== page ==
Ryan Doyle and Mark Edwards, Perth and Portsmouth respectively. Growing up almost 500 miles apart, the two now spend their days facing each other in a former Victorian mill that sits pretty much slap-dab in the middle: Salford. The Manchester-based creative force are no strangers to the pages of this very website, do your homework: here, here, and here. Last year I described their work as “chemical freebase”. It’s true – my name is James Davidson, and I’m a DR.ME addict. And when it rains, you’re shining down for me. And I just can’t get enough, I just can’t get enough. And today it rains, I’m in Salford, that’s what it’s supposed to do.
If DR.ME’s psychedelic visual playgrounds are my fix, Islington Mills is my meth lab. Here the duo spew forth ideas with delightful vehemence; Red Bull Music Academy, Tri Angle Records, Young Turks just three of the brands who are welcome recipients of Doyle and Edwards’ ocular mischievousness. I broach the oft-asked question posed to those doing their business north of Watford: “As a first year student I was keen to speak with one of my heroes, especially as he’d launched his career in Manchester, and ask him if he had any advice for me as a young designer” Mark ‘Eddy’ Edwards begins. The duo met after being paired up at Manchester School of Art where they were studying, local design icon Peter Saville was in town for Reification – 24 hours of ‘binge thinking’ and ‘chain chatting’ that would celebrate the life of recently-passed Factory bossman, Tony Wilson. “You have to move to London” was the surprising response from the then Creative Director of the City of Manchester.
“I guess it might have been these words in part that really lit a fire under both of us to stay in Manchester, which is kind of a good thing – but still, selling short the city that made him was pretty cheap. He lost my respect that day.” You needn’t spend too long browsing the DR.ME archives to fathom that Eddy and Ryan hail from the ‘do this’, ‘no! I’m gonna do this instead’ school of thought. A short time spent working for New York-based illustrator Mike Perry and a minor obsession with uncompromising design activist James Victore meant that this odd couple were never destined for a straightforward career path. It’s with the latter’s words in their heads that the duo continued to create, even when potential clients were far from beating a path to their door. Resoluteness and an unflinching approach to aesthetics won the day. DR.ME’s deluge of conceptualism, commitment to hands-on craft, and freedom of thought found its natural bedfellows. Record labels, festivals, club nights: Doyle and Edwards’ relentless creativity is on the rise. Who needs London?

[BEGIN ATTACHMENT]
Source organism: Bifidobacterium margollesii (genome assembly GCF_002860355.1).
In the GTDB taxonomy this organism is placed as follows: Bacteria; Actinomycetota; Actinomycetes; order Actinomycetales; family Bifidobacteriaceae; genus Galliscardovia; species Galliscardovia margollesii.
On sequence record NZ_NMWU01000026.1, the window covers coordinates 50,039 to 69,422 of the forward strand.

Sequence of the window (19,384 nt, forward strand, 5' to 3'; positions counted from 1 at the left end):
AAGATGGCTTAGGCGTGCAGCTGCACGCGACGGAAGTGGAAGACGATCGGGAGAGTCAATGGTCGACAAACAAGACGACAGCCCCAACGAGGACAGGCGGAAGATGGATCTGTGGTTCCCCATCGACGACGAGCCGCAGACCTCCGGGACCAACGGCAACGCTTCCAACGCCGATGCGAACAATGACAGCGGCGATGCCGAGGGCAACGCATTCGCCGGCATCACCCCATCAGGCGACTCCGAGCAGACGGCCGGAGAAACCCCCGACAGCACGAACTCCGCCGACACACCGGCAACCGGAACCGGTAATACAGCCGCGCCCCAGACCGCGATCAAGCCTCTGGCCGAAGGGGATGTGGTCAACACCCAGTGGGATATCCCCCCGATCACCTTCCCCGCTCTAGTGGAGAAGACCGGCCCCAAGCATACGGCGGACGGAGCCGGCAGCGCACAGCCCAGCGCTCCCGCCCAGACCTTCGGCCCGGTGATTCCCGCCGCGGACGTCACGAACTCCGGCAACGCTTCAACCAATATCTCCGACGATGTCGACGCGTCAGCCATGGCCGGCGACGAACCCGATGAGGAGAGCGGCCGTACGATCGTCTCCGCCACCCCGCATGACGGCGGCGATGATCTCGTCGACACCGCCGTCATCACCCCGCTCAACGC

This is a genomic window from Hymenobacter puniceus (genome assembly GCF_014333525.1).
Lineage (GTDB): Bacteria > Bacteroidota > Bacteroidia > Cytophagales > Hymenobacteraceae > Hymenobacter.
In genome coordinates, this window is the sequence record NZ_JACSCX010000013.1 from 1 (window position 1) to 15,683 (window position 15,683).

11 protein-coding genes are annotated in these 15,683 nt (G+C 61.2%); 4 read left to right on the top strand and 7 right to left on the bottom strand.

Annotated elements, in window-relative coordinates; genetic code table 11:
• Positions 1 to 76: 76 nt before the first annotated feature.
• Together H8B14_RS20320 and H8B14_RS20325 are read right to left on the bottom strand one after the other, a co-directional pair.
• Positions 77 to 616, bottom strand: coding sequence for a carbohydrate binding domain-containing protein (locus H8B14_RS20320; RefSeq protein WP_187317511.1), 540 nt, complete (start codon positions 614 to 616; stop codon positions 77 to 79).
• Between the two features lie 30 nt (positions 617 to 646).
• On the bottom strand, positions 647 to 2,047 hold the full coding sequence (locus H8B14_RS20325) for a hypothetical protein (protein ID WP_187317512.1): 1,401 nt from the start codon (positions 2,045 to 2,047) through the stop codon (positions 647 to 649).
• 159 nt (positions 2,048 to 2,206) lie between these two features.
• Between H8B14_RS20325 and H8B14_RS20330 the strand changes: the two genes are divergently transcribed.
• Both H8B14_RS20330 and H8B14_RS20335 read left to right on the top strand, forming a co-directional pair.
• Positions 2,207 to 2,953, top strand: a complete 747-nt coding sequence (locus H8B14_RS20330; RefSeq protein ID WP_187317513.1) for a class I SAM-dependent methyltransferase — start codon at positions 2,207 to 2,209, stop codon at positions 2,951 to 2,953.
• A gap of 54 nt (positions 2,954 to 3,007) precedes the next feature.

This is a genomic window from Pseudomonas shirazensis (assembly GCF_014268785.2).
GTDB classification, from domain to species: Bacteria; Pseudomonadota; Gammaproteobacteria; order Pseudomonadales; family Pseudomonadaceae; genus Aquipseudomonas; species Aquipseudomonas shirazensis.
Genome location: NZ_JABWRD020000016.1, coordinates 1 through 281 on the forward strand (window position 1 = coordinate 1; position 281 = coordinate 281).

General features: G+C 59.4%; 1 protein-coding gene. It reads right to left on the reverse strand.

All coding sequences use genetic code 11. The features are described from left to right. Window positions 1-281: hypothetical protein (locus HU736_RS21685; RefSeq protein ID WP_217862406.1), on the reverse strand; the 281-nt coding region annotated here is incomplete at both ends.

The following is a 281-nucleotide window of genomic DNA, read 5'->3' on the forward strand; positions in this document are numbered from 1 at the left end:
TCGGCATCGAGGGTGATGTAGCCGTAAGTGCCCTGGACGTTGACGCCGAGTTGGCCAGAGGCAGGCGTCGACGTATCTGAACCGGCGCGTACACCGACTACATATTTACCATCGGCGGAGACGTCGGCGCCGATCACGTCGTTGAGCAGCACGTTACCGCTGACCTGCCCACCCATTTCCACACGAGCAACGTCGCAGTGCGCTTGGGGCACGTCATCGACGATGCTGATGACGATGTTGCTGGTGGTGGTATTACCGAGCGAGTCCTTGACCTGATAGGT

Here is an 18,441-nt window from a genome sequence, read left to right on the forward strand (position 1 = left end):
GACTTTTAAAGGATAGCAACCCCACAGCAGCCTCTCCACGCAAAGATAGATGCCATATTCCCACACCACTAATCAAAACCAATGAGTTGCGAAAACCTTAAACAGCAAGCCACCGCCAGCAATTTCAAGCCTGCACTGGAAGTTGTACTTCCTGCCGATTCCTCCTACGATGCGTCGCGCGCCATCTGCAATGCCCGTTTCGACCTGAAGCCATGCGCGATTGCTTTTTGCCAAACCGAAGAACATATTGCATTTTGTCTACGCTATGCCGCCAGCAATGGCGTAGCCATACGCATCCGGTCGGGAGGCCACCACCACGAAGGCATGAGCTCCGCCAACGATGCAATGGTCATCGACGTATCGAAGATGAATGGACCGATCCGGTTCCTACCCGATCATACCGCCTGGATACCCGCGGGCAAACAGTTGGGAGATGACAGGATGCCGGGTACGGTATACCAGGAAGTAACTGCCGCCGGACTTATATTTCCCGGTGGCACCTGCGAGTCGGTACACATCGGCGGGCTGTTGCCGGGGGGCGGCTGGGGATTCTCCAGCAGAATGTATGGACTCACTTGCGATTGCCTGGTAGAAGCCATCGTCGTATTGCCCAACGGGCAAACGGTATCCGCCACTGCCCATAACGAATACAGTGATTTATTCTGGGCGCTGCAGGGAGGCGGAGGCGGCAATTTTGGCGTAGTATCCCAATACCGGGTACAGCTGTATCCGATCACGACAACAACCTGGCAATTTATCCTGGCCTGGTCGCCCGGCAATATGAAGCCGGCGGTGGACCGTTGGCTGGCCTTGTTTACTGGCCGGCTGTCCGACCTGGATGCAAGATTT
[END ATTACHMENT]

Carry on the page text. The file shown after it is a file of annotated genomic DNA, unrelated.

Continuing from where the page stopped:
Primarily working on new projects individually, the twosome present separate rough ideas to clients before refining the chosen concepts together. I’m mildly disappointed to find that the hallucinatory, optical dementia that I’ve so long lusted over is fuelled not by Timothy Leary-prescribed psychoactives, but by Irn-Bru. Doyle was made in Scotland, after all. From girders? I’m not sure. I digress, the duo’s days may be stimulated by indescribable orange carbonated substance, but there is nothing soft about their output. Pens, crayons, self-initiated projects, paints, screen-prints and scraps of paper surround a couplet of MacBooks. Doyle’s is of particular vintage. Point is: here are two contemporary art-led designers who see the digital medium as a way to refine raw ideas. There is a distinct shortage of modern creatives willing to get their hands dirty, and the fruits of such tangible labour are apparent for all to see. Fortune favours the brave. Oh, the boxing gloves? Don’t ask.